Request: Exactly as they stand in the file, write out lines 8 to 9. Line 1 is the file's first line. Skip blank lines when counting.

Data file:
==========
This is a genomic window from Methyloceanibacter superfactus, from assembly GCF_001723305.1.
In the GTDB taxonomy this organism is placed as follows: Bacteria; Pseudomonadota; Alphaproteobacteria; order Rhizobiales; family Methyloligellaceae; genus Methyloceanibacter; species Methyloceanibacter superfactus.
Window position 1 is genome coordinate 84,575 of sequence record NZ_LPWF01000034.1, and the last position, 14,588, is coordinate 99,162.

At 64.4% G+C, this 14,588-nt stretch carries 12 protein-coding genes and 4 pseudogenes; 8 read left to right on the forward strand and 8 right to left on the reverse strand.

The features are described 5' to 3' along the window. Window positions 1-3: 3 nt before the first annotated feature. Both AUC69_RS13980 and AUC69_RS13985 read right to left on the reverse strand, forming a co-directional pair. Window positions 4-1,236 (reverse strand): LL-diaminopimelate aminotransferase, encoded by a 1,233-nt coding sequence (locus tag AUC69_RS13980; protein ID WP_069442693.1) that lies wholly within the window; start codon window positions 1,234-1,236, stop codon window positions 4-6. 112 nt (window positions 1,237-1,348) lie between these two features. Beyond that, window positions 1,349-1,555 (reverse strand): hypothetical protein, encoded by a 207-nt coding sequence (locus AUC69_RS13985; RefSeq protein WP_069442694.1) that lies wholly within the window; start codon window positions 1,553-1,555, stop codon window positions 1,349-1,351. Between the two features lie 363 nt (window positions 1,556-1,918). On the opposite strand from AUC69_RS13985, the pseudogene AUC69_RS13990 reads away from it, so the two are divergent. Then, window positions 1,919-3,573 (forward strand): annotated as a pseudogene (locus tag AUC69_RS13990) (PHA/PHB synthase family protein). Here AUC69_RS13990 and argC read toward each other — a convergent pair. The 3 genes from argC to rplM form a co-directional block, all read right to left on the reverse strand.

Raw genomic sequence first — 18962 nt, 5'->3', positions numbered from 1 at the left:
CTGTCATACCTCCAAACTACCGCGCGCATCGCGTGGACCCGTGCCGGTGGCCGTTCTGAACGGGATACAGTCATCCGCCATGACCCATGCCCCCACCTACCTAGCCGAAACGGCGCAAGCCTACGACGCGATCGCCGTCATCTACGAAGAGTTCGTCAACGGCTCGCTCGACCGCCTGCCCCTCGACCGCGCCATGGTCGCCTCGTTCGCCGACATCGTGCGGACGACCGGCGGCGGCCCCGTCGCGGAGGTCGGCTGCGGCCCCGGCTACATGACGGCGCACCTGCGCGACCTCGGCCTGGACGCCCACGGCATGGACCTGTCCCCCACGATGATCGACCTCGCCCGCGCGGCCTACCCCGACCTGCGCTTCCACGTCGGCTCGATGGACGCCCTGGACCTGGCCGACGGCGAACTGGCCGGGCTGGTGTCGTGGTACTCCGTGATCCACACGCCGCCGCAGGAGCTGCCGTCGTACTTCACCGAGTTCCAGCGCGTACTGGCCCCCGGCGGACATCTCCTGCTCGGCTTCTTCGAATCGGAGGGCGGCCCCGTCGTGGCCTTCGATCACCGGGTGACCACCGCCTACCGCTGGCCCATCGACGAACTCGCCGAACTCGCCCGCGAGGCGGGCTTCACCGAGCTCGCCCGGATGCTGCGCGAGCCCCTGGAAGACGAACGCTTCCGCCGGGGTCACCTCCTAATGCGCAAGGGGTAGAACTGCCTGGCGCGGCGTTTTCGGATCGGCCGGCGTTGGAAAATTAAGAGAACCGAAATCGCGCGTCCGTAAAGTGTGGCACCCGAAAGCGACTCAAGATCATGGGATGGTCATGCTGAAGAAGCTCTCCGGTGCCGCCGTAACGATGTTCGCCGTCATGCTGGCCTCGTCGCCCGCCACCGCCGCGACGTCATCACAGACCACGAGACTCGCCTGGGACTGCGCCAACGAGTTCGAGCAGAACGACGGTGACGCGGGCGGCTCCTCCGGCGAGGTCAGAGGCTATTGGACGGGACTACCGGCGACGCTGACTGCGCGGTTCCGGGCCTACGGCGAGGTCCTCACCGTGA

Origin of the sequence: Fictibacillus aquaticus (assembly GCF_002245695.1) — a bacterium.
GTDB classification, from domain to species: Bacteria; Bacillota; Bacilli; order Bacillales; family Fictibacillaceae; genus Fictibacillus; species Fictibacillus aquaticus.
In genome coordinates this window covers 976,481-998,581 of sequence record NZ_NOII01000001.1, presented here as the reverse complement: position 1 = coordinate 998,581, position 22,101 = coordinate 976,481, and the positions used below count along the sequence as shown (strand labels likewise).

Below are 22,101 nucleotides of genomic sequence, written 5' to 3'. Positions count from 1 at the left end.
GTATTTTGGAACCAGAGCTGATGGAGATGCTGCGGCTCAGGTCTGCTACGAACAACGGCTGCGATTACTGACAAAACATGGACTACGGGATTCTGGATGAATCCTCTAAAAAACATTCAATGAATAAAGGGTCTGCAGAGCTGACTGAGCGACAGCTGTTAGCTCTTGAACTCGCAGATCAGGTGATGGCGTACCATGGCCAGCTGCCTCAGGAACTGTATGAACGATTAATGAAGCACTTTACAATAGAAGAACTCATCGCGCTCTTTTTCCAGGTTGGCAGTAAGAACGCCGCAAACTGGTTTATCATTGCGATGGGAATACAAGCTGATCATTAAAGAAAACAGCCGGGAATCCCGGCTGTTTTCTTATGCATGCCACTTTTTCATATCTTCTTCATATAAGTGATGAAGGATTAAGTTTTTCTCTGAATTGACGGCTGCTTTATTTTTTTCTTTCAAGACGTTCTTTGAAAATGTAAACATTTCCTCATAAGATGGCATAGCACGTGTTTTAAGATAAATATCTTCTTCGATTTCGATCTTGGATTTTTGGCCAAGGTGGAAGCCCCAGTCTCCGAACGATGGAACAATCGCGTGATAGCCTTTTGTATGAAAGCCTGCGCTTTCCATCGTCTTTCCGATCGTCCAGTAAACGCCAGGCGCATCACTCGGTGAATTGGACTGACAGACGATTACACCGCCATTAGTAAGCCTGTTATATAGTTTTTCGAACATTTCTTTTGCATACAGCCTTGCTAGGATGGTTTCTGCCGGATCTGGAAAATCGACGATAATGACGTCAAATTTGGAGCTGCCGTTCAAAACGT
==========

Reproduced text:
Origin of the sequence: Fictibacillus aquaticus (assembly GCF_002245695.1) — a bacterium.
GTDB classification, from domain to species: Bacteria; Bacillota; Bacilli; order Bacillales; family Fictibacillaceae; genus Fictibacillus; species Fictibacillus aquaticus.